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Journal of chemical ecology

The antifungal compound totarol of Thujopsis dolabrata var. hondai seeds selects for fungi on seedling root surfaces.


PMID 18026796

Abstract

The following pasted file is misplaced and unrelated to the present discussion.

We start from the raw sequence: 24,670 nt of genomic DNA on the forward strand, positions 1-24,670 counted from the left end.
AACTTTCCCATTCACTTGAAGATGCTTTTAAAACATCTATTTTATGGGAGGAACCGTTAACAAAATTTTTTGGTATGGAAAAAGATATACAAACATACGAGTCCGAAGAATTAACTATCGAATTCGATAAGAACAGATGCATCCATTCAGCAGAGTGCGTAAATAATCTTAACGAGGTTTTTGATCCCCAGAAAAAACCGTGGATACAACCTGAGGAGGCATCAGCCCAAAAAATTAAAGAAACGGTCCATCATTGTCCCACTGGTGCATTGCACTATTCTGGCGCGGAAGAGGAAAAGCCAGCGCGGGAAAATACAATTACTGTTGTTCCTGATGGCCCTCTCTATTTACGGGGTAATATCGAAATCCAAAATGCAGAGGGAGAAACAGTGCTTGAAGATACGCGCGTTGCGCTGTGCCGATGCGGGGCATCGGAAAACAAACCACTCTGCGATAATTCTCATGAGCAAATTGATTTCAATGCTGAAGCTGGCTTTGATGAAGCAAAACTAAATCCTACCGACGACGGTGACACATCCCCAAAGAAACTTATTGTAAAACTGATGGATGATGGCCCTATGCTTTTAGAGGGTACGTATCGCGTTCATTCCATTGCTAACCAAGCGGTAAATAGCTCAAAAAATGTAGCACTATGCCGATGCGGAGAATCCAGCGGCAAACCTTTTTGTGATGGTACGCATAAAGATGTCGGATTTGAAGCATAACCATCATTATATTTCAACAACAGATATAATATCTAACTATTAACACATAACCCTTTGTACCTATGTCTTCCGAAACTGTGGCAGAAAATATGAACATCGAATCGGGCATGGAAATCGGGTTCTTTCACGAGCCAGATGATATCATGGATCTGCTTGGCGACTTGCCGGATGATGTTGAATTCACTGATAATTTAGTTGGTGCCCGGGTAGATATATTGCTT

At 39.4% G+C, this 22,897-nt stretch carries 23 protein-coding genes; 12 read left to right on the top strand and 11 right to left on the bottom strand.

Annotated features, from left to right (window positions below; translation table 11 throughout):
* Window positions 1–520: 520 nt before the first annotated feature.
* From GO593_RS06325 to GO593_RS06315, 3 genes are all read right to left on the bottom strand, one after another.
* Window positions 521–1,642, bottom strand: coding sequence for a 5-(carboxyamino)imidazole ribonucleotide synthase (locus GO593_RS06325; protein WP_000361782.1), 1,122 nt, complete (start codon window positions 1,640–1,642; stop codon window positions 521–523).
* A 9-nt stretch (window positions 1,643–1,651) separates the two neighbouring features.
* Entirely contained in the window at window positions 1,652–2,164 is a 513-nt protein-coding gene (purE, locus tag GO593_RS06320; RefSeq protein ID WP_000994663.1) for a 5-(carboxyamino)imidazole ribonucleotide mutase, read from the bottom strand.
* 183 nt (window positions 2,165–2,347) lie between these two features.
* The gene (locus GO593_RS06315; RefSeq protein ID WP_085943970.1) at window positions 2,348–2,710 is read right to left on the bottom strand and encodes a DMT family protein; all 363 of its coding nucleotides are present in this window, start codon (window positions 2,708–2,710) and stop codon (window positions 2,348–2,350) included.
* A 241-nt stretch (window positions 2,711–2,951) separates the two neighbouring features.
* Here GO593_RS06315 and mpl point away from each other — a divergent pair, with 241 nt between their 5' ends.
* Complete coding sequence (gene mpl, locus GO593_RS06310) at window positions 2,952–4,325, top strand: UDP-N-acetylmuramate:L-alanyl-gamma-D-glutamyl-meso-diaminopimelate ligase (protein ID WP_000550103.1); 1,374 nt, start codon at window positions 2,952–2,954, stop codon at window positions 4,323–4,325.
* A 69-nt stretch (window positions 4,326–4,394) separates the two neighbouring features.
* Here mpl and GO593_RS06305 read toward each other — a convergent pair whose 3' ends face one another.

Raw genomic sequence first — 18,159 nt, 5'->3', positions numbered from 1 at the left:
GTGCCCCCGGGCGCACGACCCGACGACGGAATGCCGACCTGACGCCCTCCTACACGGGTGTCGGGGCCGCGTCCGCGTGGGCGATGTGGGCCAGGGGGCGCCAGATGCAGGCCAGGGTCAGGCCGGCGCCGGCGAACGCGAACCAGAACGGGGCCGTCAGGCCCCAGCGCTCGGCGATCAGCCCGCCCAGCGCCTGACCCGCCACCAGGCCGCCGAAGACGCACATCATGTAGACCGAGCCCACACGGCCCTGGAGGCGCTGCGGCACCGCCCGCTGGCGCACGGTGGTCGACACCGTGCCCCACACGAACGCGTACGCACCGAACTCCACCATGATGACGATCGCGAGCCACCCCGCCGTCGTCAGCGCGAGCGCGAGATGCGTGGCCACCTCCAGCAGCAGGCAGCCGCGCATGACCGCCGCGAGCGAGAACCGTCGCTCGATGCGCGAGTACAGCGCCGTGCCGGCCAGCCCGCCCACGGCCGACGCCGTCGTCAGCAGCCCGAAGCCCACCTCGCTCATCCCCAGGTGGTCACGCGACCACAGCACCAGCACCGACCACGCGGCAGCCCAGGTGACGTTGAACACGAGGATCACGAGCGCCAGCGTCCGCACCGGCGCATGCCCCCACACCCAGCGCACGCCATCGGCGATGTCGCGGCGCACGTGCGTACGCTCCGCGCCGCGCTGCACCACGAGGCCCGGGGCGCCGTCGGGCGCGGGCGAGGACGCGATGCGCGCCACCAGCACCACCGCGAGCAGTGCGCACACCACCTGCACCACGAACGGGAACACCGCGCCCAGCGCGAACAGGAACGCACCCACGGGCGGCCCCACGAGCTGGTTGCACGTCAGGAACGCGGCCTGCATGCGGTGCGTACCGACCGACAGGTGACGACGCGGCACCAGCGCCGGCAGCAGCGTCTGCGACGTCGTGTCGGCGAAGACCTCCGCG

Hinoki-asunaro (Thujopsis dolabrata Sieb. et Zucc. var. hondai Makino) is a tree endemic in Japan whose seeds produce several terpenoids. We hypothesized that antifungal compounds in seeds might select for fungi on the root surfaces of T. dolabrata var. hondai seedlings. We examined seed and soil fungi, their sensitivity to methanol extracts of the seeds, the fungi on root surfaces of seedlings grown in Kanuma pumice (a model mineral soil) and nursery soil, and the frequency at which each fungus was detected on the seedling root surface. We calculated correlation coefficients between fungal detection frequency on root surfaces and fungal sensitivity to seed extracts. We also isolated from the seeds the antifungal compound totarol that selected for fungi on root surfaces. Species of Alternaria, Cladosporium, Pestalotiopsis, and Phomopsis were the most frequently isolated fungi from seeds. Mortierella and Mucor were the dominant fungi isolated from Kanuma pumice, whereas Umbelopsis and Trichoderma were the main fungi isolated from nursery soil. Alternaria, Cladosporium, Mortierella, Pestalotiopsis, and Phomopsis were the dominant fungi isolated from root surfaces of seedlings grown in Kanuma pumice, and Alternaria, Cladosporium, Pestalotiopsis, Phomopsis, and Trichoderma were the main root-surface fungi isolated from seedlings grown in nursery soil. The fungal detection frequencies on root surfaces in both soils were significantly and negatively correlated with fungal sensitivity to the seed extract. A similar correlation was found between the fungal detection frequency on root surfaces and fungal sensitivity to totarol. We conclude that totarol is one factor that selects for fungi on root surfaces of T. dolabrata var. hondai in the early growth stage.